Adding PRO to CHO in a ratio of 3–4:1 (CHO:PRO) enhances endurance performance in both acute and subsequent bouts of endurance exercise

Ingesting CHO alone or with PRO during resistance exercise increases muscle glycogen, offsets muscle damage, and promotes greater training adaptations after both acute and prolonged resistance training periods

A study by Saunders et al. showed the impact of combining carbohydrates (CHO) and protein (PRO) on performance and muscle damage. A group of cyclists underwent two exhaustive sessions, consuming either a 7.3% CHO solution or a 7.3% CHO/1.8% PRO solution every 15 minutes during and after exercise. The CHO + PRO group showed a 29% performance increase after the first bout and a 40% increase after the second, compared to CHO-only. Post-exercise, muscle damage markers were 83% lower in the CHO + PRO group, indicating effective attenuation of exercise-induced muscle damage.


Amino acids, particularly essential amino acids (EAAs), ingested post-exercise (immediately to 3 hours post) robustly stimulate muscle protein synthesis [73,74,83]. The addition of CHO may further increase protein synthesis, with pre-exercise consumption yielding the best response

Post-exercise consumption of varying amounts of CHO + PRO supplements during prolonged resistance training stimulates improvements in strength and body composition compared to control, placebo, or CHO-only conditions

Adding Cr (0.1 g Cr/kg/day) to a CHO + PRO supplement may enhance adaptations to resistance training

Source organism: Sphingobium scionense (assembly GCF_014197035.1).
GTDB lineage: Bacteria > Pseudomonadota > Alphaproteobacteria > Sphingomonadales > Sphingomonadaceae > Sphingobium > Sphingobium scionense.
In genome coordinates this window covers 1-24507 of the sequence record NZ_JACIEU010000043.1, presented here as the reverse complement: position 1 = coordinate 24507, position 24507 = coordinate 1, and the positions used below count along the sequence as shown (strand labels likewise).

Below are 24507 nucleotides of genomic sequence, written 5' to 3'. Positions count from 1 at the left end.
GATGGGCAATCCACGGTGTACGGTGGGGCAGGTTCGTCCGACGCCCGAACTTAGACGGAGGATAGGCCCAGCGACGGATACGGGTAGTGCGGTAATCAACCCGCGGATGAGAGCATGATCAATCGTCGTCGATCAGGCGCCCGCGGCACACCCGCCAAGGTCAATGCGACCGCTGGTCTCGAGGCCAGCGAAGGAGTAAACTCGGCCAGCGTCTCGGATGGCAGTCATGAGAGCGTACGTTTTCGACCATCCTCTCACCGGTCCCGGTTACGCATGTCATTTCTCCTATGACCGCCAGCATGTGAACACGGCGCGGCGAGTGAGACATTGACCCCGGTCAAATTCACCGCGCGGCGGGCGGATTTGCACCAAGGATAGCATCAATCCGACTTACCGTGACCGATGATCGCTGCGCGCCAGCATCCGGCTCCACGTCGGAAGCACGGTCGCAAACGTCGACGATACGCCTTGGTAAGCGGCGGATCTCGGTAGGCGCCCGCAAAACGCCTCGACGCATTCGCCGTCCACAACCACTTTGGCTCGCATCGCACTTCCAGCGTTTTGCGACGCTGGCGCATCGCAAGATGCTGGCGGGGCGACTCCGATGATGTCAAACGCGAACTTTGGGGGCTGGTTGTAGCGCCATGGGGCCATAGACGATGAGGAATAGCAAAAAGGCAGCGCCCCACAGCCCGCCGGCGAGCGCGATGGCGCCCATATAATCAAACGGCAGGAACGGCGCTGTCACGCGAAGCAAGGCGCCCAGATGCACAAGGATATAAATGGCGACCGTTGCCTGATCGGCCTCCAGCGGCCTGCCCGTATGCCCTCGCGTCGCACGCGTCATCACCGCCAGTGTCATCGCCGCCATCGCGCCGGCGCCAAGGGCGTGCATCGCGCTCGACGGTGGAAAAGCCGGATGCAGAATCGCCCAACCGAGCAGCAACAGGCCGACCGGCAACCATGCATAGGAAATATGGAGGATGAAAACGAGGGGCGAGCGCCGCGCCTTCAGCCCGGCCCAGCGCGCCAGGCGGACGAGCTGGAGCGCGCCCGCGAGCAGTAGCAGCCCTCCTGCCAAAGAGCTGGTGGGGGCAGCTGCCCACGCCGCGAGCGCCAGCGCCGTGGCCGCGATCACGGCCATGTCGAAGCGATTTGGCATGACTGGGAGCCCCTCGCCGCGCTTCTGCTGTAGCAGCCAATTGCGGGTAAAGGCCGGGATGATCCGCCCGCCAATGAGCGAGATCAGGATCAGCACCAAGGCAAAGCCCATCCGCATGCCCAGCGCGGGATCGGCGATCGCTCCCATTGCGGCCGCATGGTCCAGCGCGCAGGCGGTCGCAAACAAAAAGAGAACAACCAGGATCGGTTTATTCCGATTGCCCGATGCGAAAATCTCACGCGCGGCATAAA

The Role of Fats

There is limited reliable data on the impact on performance of fats. There is a misconception that fat oxidation impacts endurance performance more effectively than carbohydrates. Studies comparing carbohydrates and ketone-fueled performances actually indicate an advantage for carbohydrates. Significant bodies of research indicate increased fat oxidation can lead to decreased exercise economy and higher performance costs. High-fat, low-carb diets show no improvement and diminish the benefits of supplemental carbohydrates during exercise.


Optimizing nutrient timing, and the strategic intake of carbohydrates and protein, can be a game-changer for athletes striving for peak performance. Carbohydrates play a pivotal role in endurance-based activities that require tailored intake recommendations based on exercise duration and intensity. Combining carbohydrates with protein, particularly in a 3:1 ratio, not only enhances glycogen resynthesis but also promotes muscle protein synthesis, leading to improved strength and body composition. The study by Saunders et al. exemplifies the profound impact of this combination, showcasing significant performance increases and reduced muscle damage. Whether it’s carbohydrate loading before activity, ingesting amino acids post-exercise, or adding creatine to a carbohydrate-protein supplement, the personalized timing and ratio of macronutrients play a crucial role in achieving optimal athletic outcomes.